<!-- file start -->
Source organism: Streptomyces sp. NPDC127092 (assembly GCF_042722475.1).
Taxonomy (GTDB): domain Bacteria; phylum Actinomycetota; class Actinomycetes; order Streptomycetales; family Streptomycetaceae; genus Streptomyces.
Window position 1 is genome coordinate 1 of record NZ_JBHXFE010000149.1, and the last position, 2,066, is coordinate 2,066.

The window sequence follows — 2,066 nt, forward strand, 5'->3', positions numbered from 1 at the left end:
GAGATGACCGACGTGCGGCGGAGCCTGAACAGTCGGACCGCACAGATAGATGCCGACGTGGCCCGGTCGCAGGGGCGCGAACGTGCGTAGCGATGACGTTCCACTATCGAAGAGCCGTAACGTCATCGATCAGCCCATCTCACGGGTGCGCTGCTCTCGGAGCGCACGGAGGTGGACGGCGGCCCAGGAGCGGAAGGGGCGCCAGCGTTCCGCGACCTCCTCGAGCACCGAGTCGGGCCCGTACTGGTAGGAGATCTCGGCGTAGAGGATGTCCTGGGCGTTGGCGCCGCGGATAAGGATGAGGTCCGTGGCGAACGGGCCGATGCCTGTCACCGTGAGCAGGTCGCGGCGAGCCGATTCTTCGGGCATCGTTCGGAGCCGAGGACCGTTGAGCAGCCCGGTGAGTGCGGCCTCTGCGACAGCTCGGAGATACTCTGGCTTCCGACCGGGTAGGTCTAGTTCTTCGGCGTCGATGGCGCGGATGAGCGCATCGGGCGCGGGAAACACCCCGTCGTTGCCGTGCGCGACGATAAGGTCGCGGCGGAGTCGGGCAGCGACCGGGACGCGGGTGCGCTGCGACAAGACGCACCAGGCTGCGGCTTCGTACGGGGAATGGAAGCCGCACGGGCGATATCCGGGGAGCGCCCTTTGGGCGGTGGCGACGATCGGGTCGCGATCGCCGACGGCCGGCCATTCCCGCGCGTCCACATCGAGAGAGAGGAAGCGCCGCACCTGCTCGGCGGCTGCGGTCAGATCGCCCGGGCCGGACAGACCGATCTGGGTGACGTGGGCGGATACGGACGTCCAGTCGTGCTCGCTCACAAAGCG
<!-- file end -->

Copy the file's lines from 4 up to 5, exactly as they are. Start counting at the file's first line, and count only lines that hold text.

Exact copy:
The window sequence follows — 2,066 nt, forward strand, 5'->3', positions numbered from 1 at the left end:
GAGATGACCGACGTGCGGCGGAGCCTGAACAGTCGGACCGCACAGATAGATGCCGACGTGGCCCGGTCGCAGGGGCGCGAACGTGCGTAGCGATGACGTTCCACTATCGAAGAGCCGTAACGTCATCGATCAGCCCATCTCACGGGTGCGCTGCTCTCGGAGCGCACGGAGGTGGACGGCGGCCCAGGAGCGGAAGGGGCGCCAGCGTTCCGCGACCTCCTCGAGCACCGAGTCGGGCCCGTACTGGTAGGAGATCTCGGCGTAGAGGATGTCCTGGGCGTTGGCGCCGCGGATAAGGATGAGGTCCGTGGCGAACGGGCCGATGCCTGTCACCGTGAGCAGGTCGCGGCGAGCCGATTCTTCGGGCATCGTTCGGAGCCGAGGACCGTTGAGCAGCCCGGTGAGTGCGGCCTCTGCGACAGCTCGGAGATACTCTGGCTTCCGACCGGGTAGGTCTAGTTCTTCGGCGTCGATGGCGCGGATGAGCGCATCGGGCGCGGGAAACACCCCGTCGTTGCCGTGCGCGACGATAAGGTCGCGGCGGAGTCGGGCAGCGACCGGGACGCGGGTGCGCTGCGACAAGACGCACCAGGCTGCGGCTTCGTACGGGGAATGGAAGCCGCACGGGCGATATCCGGGGAGCGCCCTTTGGGCGGTGGCGACGATCGGGTCGCGATCGCCGACGGCCGGCCATTCCCGCGCGTCCACATCGAGAGAGAGGAAGCGCCGCACCTGCTCGGCGGCTGCGGTCAGATCGCCCGGGCCGGACAGACCGATCTGGGTGACGTGGGCGGATACGGACGTCCAGTCGTGCTCGCTCACAAAGCG